Former NBA star Jeremy Lin has claimed he was called “coronavirus” during a game after taking to social media to lash out about the treatment of Asian Americans.
A Taiwanese-American currently playing in the NBA’s G-League with the Santa Cruz Warriors, posted a quote after he spoke about the spike in Asian hate crimes.
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CNN reported NYPD data that “there were 29 reported racially-motivated crimes against people of Asian descent in 2020 in New York City, and 24 of those were attributed to ‘coronavirus motivation’,” up from three in 2019.
While the report adds that it’s not just New York that there is an issue, Lin expanded on his comments on Instagram.
He said: “I want better for my elders who worked so hard and sacrificed so much to make a life for themselves here. I want better for my niece and nephew and future kids. I want better for the next generation of Asian American athletes than to have to work so hard to just be ‘deceptively athletic’.
“Being an Asian American doesn’t mean we don’t experience poverty and racism.
“Being a 9 year NBA veteran doesn’t protect me from being called “coronavirus” on the court.
“Being a man of faith doesn’t mean I don’t fight for justice, for myself and for others.”
A G-League spokesperson confirmed to the New York Times that an investigation was being opened into the claims.
Lin was the first American-born player of Chinese or Taiwanese descent when he broke into the Warriors organisation in 2010.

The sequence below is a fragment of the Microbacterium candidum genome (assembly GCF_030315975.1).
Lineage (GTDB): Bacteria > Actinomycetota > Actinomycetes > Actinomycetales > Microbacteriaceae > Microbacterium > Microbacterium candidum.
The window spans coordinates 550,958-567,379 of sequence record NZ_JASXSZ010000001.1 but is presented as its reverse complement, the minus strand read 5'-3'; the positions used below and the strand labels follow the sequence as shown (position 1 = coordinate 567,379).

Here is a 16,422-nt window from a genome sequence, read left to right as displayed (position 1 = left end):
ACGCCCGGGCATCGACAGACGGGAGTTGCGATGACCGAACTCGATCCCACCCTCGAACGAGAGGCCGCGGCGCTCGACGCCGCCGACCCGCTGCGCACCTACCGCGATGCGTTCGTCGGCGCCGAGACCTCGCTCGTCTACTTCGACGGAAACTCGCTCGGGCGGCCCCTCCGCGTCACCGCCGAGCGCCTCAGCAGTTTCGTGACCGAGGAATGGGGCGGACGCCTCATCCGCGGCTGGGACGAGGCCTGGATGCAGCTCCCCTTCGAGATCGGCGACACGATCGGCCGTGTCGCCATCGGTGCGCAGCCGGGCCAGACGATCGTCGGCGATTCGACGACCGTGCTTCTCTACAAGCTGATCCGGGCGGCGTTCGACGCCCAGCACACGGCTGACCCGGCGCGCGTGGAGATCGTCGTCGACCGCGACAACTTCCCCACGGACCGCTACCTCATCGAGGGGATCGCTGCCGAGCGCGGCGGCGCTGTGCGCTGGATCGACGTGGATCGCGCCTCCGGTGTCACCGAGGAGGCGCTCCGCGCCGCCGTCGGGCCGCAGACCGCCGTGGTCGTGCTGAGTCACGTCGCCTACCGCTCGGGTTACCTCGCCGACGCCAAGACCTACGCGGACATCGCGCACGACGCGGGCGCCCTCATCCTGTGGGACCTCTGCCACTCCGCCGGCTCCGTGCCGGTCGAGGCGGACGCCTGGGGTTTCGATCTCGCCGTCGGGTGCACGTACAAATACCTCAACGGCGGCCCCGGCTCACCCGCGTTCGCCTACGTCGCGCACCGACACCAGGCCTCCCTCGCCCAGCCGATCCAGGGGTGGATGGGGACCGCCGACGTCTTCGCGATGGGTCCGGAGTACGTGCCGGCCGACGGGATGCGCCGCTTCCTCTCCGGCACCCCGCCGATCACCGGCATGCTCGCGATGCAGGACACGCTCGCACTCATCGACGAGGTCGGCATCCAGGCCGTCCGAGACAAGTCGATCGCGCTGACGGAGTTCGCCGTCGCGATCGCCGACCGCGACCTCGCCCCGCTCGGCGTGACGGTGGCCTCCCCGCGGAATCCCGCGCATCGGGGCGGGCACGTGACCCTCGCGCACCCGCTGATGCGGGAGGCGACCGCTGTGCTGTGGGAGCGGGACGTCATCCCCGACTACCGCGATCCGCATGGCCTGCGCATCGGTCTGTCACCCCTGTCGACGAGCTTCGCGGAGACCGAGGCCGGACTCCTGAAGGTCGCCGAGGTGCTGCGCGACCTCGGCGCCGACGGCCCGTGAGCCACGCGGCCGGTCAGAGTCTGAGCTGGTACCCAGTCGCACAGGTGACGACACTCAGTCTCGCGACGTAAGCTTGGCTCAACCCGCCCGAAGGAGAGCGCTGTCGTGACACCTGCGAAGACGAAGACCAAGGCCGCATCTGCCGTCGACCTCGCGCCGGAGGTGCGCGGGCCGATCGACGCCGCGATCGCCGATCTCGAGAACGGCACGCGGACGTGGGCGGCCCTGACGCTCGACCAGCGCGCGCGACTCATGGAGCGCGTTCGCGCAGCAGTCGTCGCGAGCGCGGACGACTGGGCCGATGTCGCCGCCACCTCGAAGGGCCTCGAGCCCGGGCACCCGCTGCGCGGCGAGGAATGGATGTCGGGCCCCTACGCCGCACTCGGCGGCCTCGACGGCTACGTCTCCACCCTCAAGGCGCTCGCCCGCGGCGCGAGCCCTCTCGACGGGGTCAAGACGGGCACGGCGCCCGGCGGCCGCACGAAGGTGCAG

While social media was soon flooded with support for the 2019 NBA champion with the Toronto Raptors, one of eight NBA clubs he played with throughout his nine-year NBA career, the strongest support came from Golden State Warriors coach Steve Kerr.
An outspoken critic of former US president Donald Trump, Kerr took aim at the alleged slur.
“It’s just so ridiculous and obviously spawned by many people, including our former president, as it relates to the coronavirus originating in China. It’s just shocking,” he said.
“I can’t wrap my head around any of it, but I can’t wrap my head around racism in general. We’re all just flesh and blood. We’re all just people. As Pop once said to me, we’re all accidents of birth. We’re born. We come out the way we are. We don’t have a say in it.”
“What we do have a say in is how we treat people. It’s shocking to me that we can treat each other so poorly based on the colour of skin or whatever it is. So I applaud Jeremy for speaking up.”